JMIR mHealth and uHealth

Mobile and tablet apps, ubiquitous and pervasive computing, wearable computing and domotics for health.

User Perceptions of ¡Protéjase!: an Intervention Designed to Increase Protective Equipment Use among Mexican Immigrant Farmworkers

Background: Mounting evidence suggests that personal protective equipment (PPE) reduces pesticide exposures among Mexican immigrant workers. However, research examining the feasibility of mobile health (mHealth) among vulnerable, primarily Mexican, farmworker populations is largely unexplored. Objective: This article describes the development, measures, and pilot-testing of ¡Protéjase! (Protect Yourself!), an intervention designed to increase PPE behaviors among Mexican immigrant farmworkers. Methods: Participants received daily risk assessments via mobile phones promoting use of PPE in their preferred language (i.e. English or Spanish). Feasibility indicators were assessed pre/post intervention. Results: Among 55 ¡Protéjase! participants, nearly all were Mexican (87%) and Spanish speaking (93%). Over half (54%) messages and felt that no changes were needed, and 39% suggested that only small changes to messaging was needed to increase PPE use. A small number (7%) felt that messages were difficult to read, primarily due to low literacy. Conclusions: The ¡Protéjase! mHealth program demonstrates strong indicators of feasibility and user satisfaction for Mexican migrant and seasonal farmworkers. The mHealth platform can be a useful design for integrating culturally-appropriate health messaging in ecologically valid and contextually relevant data collection for pesticide information delivery.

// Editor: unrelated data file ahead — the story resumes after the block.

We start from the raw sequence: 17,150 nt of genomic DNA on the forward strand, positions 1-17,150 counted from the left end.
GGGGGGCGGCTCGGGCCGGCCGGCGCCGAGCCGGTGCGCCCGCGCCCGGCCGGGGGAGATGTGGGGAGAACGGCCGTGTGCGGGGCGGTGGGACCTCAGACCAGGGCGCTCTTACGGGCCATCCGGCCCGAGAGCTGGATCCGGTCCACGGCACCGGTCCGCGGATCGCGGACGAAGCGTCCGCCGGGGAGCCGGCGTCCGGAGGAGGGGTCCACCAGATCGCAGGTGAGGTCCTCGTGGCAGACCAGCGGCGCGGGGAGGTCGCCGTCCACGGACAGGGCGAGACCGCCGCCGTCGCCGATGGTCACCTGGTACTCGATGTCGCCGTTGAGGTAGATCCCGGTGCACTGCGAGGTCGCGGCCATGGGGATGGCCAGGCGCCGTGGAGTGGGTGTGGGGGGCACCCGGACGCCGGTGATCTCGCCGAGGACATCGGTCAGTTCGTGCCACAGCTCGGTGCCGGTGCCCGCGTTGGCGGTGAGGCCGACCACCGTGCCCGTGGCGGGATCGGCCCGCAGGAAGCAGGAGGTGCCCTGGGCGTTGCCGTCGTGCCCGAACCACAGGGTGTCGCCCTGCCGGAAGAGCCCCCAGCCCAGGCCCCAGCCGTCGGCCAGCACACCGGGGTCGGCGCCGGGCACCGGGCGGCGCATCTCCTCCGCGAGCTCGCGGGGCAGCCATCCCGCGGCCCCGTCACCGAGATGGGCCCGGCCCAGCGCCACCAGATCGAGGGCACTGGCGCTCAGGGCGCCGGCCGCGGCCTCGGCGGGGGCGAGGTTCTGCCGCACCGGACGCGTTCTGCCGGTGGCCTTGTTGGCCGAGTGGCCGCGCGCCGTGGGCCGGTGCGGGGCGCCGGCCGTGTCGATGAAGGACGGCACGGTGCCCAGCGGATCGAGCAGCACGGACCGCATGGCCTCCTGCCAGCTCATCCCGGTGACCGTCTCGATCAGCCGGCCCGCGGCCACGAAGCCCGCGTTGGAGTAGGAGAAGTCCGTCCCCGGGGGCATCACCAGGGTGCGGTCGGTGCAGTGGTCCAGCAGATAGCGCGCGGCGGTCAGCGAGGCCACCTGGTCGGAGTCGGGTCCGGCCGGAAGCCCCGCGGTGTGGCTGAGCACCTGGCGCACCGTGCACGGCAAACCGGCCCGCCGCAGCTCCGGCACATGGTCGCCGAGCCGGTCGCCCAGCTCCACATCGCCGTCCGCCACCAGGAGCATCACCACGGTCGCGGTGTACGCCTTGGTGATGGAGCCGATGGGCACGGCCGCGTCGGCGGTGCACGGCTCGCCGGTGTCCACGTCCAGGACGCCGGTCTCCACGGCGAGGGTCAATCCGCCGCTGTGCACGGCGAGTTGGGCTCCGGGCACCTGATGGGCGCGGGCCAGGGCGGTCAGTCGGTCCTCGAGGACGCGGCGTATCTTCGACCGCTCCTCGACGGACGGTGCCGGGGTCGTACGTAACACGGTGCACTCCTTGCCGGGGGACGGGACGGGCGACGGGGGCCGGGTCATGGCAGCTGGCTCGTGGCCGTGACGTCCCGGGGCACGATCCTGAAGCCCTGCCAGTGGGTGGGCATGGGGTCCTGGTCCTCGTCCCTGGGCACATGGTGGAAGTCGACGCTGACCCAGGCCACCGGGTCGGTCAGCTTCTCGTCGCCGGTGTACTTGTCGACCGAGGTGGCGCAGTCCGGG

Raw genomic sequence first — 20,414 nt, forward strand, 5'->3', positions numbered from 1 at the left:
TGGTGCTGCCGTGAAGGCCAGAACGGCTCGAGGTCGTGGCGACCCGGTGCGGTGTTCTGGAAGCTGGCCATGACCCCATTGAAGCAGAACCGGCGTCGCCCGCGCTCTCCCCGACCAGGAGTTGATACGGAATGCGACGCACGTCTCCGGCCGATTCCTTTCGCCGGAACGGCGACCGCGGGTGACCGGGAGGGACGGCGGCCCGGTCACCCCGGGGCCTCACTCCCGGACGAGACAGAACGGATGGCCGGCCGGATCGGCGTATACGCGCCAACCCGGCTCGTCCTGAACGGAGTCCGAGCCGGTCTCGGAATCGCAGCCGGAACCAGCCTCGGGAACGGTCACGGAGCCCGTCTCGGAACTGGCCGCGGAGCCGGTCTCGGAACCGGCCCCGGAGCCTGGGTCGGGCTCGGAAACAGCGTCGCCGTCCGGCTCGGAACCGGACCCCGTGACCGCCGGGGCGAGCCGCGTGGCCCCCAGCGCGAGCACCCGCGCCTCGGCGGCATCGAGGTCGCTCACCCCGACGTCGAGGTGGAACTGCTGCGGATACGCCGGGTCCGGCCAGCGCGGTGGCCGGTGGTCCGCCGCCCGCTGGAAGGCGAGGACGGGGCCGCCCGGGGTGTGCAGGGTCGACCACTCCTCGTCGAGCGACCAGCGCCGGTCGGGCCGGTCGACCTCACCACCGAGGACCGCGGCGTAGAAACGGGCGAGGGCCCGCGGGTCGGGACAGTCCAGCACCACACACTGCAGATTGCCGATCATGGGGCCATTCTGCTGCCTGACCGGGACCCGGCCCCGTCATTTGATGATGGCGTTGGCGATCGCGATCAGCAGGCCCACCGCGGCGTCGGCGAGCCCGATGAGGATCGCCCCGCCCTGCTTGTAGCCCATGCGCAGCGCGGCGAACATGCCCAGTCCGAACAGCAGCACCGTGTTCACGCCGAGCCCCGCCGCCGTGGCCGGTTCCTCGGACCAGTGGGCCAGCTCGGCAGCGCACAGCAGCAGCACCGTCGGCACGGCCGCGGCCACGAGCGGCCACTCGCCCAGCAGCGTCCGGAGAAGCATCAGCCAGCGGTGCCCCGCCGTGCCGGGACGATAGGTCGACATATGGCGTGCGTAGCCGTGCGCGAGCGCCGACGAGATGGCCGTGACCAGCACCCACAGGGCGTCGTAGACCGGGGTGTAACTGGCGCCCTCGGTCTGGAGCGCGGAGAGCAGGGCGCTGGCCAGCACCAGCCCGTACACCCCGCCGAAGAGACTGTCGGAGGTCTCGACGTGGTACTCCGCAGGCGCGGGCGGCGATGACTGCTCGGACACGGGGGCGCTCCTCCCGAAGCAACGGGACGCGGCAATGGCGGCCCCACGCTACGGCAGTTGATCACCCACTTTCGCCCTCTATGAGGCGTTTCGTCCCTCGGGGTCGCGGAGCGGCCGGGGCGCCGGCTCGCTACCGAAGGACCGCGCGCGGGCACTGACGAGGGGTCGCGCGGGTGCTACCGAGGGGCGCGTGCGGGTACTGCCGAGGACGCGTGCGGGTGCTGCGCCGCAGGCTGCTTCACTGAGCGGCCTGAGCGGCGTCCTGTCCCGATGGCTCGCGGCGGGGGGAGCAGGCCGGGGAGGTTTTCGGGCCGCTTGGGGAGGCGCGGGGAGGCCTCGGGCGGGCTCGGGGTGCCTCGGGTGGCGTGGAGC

2014-08-17

JMIR mHealth and uHealth (JMU) http://mhealth.jmir.org is now the first #mhealth journal listed in PubMed: http://www.ncbi.nlm.nih.gov/pubmed?term=%22JMIR+Mhealth+Uhealth%22[jour] and PubMed Central: http://www.ncbi.nlm.nih.gov/pmc/journals/2531/ Please follow @JMedInternetRes on Twitter for JMU content updates and sign up for email alerts by creating a profile at http://mhealth.jmir.org/user/profile.

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Journal Description

JMIR mhealth and uhealth (mobile and ubiquitous health) (JMU, ISSN 2291-5222) is a new spin-off journal of JMIR, the leading eHealth journal (Impact Factor 2013: 4.7). The journal focusses on health and biomedical applications in mobile and tablet computing, pervasive and ubiquitous computing, wearable computing and domotics.

JMIR mHealth and uHealth publishes even faster and has a broader scope with including papers which are more technical or more formative/developmental than what would be published in the Journal of Medical Internet Research.
In addition to peer-reviewing paper submissions by researchers, JMIR mHealth and uHealth offers peer-review of medical apps itself (developers can submit an app for peer-review here).

JMIR mHealth and uHealth features a rapid and thorough peer-review process, professional copyediting, professional production of PDF, XHTML, and XML proofs.

JMIR mHealth and uHealth is indexed in PubMed Central/PubMed).

JMIR mHealth and uHealth adheres to the same quality standards as JMIR and all articles published here are also cross-listed in the Table of Contents of JMIR, the worlds' leading medical journal in health sciences / health services research and health informatics.

 

Recent Articles:

  • AYA Healthy Survivorship App.

    Apps Seeking Theories: Results of a Study on the Use of Health Behavior Change Theories in Cancer Survivorship Mobile Apps

    Abstract: